This week I have been reflecting back on the expectations I had for my life: my goals, my plans, my hopes and my dreams. I don’t know if it’s possible for my present reality to have deviated more from my past fantasies. As a teenager, I projected for myself an early marriage (at say, 18) and a quiet, private life, as my three biggest fears were writing, public speaking, and being on camera – in short, anything that would expose me to public scrutiny. So, how do I feel about the fact that seven years have elapsed since my speculated marriage date, that my little brother, four years my junior, just got married, to a good friend of mine five years my junior, and that my life has been characterized by the three things I used to dread above all?
First of all, my feelings have nothing to do with it. Gratitude or bitterness are not really feelings but decisions, decisions that have nothing to do with the circumstances themselves, but with how we choose to perceive to them.
For example, let’s do a retake:
How do I feel about the fact that God has given me seven more precious years to spend with my family and prepare for the future; that I have been able to play a part in my little brother’s transition into adult life which culminated in his marriage to a dear friend of mine (now a dear sister of mine); and that God has brought me many unsolicited opportunities to serve Him that have stretched me and helped me overcome my horror of vulnerability? I should be on my face before God, thanking Him for His overwhelming goodness to me.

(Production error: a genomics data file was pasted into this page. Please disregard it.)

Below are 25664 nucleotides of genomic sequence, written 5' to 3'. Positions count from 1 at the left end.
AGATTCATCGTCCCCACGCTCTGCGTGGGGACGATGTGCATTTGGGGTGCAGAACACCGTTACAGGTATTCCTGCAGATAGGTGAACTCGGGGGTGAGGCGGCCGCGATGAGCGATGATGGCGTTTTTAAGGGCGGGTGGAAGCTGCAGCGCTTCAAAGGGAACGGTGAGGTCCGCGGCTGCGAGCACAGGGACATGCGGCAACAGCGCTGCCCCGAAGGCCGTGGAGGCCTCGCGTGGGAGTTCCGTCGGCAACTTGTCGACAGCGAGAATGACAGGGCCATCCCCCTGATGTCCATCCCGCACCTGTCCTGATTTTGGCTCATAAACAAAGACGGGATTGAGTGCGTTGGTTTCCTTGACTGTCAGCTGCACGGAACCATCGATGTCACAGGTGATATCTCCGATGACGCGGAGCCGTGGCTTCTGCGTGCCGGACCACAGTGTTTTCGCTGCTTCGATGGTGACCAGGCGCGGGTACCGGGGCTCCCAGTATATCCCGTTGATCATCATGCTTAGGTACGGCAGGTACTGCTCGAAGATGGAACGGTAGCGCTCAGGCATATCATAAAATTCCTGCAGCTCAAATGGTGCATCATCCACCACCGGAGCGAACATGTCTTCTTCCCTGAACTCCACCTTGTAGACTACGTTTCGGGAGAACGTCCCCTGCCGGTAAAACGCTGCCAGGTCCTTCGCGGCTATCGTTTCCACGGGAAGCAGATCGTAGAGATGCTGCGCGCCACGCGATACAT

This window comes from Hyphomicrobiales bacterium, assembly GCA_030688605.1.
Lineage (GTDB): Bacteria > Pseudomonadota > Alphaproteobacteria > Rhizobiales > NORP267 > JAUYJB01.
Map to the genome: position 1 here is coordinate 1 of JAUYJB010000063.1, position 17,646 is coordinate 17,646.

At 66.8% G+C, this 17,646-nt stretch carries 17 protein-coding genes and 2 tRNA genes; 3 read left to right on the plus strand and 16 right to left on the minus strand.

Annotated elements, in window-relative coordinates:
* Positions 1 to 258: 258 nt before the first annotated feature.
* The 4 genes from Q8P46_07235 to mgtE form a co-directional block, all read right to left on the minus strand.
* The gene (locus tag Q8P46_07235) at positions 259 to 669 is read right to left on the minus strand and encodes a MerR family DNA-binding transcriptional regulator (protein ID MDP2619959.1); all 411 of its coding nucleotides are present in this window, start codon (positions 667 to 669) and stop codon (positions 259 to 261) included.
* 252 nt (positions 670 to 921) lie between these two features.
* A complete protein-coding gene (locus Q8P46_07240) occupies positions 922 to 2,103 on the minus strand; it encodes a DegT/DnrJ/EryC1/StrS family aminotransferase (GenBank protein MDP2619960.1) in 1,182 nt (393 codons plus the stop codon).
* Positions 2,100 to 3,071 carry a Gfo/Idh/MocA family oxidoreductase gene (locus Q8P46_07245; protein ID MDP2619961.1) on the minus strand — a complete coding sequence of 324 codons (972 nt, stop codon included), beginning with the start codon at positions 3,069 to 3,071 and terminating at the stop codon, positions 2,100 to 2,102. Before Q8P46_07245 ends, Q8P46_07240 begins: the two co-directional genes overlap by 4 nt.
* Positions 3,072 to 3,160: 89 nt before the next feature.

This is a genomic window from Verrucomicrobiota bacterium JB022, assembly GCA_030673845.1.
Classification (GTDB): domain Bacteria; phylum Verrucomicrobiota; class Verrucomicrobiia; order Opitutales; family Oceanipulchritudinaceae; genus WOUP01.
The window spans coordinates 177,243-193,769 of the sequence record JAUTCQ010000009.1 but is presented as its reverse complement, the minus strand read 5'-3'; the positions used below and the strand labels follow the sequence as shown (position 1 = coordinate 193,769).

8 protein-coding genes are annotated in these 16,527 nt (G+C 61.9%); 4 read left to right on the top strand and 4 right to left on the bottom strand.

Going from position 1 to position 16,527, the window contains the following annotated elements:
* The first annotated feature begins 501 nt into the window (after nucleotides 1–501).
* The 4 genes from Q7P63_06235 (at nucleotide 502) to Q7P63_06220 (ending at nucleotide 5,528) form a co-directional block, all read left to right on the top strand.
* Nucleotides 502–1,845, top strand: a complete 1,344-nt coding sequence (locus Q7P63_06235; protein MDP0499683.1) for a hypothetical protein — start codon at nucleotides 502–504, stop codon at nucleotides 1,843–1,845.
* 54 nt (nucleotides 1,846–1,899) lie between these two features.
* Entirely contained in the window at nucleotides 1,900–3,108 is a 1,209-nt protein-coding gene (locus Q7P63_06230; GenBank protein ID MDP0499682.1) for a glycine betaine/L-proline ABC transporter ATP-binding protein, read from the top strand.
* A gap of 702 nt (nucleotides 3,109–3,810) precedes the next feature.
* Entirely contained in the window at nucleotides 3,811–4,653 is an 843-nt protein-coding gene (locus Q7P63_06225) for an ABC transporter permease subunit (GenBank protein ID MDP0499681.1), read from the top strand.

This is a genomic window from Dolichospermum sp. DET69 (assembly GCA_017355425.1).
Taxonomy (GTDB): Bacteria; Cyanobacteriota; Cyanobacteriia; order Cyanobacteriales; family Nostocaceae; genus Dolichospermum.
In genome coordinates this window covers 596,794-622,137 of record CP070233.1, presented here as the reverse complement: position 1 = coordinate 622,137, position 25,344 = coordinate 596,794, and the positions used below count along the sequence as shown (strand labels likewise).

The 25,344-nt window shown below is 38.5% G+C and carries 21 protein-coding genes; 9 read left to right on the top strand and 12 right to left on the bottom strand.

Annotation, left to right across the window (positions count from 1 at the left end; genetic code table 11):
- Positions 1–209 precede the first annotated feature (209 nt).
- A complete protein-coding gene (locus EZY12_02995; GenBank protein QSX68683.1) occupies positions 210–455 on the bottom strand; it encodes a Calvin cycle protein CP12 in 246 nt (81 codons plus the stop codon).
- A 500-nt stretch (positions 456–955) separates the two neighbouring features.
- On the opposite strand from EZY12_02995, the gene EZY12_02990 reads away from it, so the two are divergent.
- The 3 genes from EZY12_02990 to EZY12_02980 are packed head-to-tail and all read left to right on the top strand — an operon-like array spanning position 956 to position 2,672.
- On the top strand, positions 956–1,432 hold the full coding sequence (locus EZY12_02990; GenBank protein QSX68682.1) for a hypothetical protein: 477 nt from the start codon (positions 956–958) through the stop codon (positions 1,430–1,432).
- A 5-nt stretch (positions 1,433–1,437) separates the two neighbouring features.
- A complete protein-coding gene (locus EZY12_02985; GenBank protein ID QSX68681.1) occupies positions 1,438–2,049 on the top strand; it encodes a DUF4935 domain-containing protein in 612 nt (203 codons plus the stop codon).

God did not give me what I expected – He gave me far more. He has blessed me above and beyond what my little human mind could have imagined.
This year my heart is overflowing with gratitude that my plans didn’t work out, that I didn’t get my way, and that my little dreams never came true.